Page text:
Both we and the boatyard seem to be on slow time. The
jobs are getting
done but we have slipped imperceptibly into Caribbean
It is still wet season and parts of the yard have become
and the travelift is attended by a bulldozer, either to
path or pull it out when stuck. Working below has been a bit like
in a sauna, but we have set ourselves the task of
getting Oriole ready
before flying down to New Zealand on Thursday, and our
jobs WILL be done.
We took a shopping trip into St George's, the
capital, this week and
appreciated first hand the devastation of Ivan. Hardly a building has
surived undamaged, many are completely destroyed and
most roofs are
covered with tarpaulins. It will be February before St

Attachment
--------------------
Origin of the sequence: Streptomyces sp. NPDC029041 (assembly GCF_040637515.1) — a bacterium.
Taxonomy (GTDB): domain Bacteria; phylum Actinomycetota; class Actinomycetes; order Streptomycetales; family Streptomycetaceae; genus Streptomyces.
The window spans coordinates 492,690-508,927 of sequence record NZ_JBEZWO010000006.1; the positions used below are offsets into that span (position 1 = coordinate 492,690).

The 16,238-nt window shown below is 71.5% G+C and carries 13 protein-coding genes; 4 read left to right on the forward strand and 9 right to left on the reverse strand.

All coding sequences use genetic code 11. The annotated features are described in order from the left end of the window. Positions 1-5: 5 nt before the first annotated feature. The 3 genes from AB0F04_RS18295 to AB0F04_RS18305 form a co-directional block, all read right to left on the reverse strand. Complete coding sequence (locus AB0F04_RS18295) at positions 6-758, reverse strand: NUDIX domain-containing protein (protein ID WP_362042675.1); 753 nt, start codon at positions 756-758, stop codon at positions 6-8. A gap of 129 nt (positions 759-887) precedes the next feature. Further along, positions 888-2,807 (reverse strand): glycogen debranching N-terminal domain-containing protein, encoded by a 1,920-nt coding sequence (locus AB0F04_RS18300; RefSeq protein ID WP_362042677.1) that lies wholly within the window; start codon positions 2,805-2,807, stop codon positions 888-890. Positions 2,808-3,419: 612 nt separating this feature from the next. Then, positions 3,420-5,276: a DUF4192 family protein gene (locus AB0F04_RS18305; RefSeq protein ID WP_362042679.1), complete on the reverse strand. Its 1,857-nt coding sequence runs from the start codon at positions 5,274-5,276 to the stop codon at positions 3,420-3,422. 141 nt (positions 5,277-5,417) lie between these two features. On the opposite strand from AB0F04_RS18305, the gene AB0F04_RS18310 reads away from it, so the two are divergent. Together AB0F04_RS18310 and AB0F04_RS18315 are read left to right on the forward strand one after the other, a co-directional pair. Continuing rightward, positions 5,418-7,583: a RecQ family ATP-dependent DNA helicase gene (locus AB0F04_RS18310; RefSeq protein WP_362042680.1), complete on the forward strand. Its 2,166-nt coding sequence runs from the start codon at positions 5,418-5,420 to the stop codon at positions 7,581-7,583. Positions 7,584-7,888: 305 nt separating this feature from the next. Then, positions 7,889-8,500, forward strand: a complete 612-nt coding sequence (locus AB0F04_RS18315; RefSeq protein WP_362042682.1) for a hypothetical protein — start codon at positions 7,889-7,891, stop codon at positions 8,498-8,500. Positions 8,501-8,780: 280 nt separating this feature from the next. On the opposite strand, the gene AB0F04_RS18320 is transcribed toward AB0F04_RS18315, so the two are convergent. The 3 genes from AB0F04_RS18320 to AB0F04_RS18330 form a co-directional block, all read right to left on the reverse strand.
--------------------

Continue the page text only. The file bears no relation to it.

where we are, has electricity, but the boatyard has its
and La Sagesse where we are staying got its new
generator running on
Thursday. There is a wartime atmosphere, but the
Grenadians are reacquiring
their bonhomie and life is slowly returning to normal.
We are very fortunate
that Oriole has survived undamaged, but here at Genada
Marine 80 percent of
the boats are undamaged. The insurance companies should be asking
themselves why all the boats fell over a few miles away
in the other
yard. The insurance companies have commissioned Grenada
skilled workforce to repair over 60 yachts either at St
Davids or in
the other yard.
With all this work on hand it is not surprising that
we are finding it difficult to
get the yard to do our little jobs.
We will leave on Thursday with the hope that they will
before we return in December.
This lovely 60 footer fell on her port
side. Top left you can see a stand has
perforated the hull and bottom right she has a hole punched through the side
where she fell on a drainage pipe. Almost certainly she will have major internal
disruption. This is but one of many similar tales of
woe. We have been very lucky!